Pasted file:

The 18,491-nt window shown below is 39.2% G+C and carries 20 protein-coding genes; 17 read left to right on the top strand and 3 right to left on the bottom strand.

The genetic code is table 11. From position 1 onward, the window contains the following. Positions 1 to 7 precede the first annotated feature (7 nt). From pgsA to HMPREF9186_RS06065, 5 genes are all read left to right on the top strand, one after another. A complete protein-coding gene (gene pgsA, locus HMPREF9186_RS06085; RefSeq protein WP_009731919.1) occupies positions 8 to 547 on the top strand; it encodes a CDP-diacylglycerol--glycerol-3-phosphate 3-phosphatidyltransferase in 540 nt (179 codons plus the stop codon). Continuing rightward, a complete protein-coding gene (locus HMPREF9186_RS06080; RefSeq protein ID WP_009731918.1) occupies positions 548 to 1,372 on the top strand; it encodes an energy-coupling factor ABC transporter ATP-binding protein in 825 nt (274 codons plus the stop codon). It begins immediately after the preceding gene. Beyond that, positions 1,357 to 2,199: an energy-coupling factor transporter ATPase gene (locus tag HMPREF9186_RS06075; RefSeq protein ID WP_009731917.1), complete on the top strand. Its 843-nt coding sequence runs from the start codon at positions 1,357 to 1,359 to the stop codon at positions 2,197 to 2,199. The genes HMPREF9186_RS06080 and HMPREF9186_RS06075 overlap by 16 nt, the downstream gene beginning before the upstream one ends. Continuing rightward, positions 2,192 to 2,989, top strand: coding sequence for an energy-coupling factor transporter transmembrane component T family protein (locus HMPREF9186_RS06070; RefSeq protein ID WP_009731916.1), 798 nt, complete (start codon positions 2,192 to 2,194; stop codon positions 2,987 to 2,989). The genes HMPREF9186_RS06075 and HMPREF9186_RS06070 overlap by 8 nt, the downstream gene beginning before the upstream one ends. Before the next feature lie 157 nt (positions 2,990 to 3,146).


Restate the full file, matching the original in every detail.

The 18,491-nt window shown below is 39.2% G+C and carries 20 protein-coding genes; 17 read left to right on the top strand and 3 right to left on the bottom strand.

The genetic code is table 11. From position 1 onward, the window contains the following. Positions 1 to 7 precede the first annotated feature (7 nt). From pgsA to HMPREF9186_RS06065, 5 genes are all read left to right on the top strand, one after another. A complete protein-coding gene (gene pgsA, locus HMPREF9186_RS06085; RefSeq protein WP_009731919.1) occupies positions 8 to 547 on the top strand; it encodes a CDP-diacylglycerol--glycerol-3-phosphate 3-phosphatidyltransferase in 540 nt (179 codons plus the stop codon). Continuing rightward, a complete protein-coding gene (locus HMPREF9186_RS06080; RefSeq protein ID WP_009731918.1) occupies positions 548 to 1,372 on the top strand; it encodes an energy-coupling factor ABC transporter ATP-binding protein in 825 nt (274 codons plus the stop codon). It begins immediately after the preceding gene. Beyond that, positions 1,357 to 2,199: an energy-coupling factor transporter ATPase gene (locus tag HMPREF9186_RS06075; RefSeq protein ID WP_009731917.1), complete on the top strand. Its 843-nt coding sequence runs from the start codon at positions 1,357 to 1,359 to the stop codon at positions 2,197 to 2,199. The genes HMPREF9186_RS06080 and HMPREF9186_RS06075 overlap by 16 nt, the downstream gene beginning before the upstream one ends. Continuing rightward, positions 2,192 to 2,989, top strand: coding sequence for an energy-coupling factor transporter transmembrane component T family protein (locus HMPREF9186_RS06070; RefSeq protein ID WP_009731916.1), 798 nt, complete (start codon positions 2,192 to 2,194; stop codon positions 2,987 to 2,989). The genes HMPREF9186_RS06075 and HMPREF9186_RS06070 overlap by 8 nt, the downstream gene beginning before the upstream one ends. Before the next feature lie 157 nt (positions 2,990 to 3,146).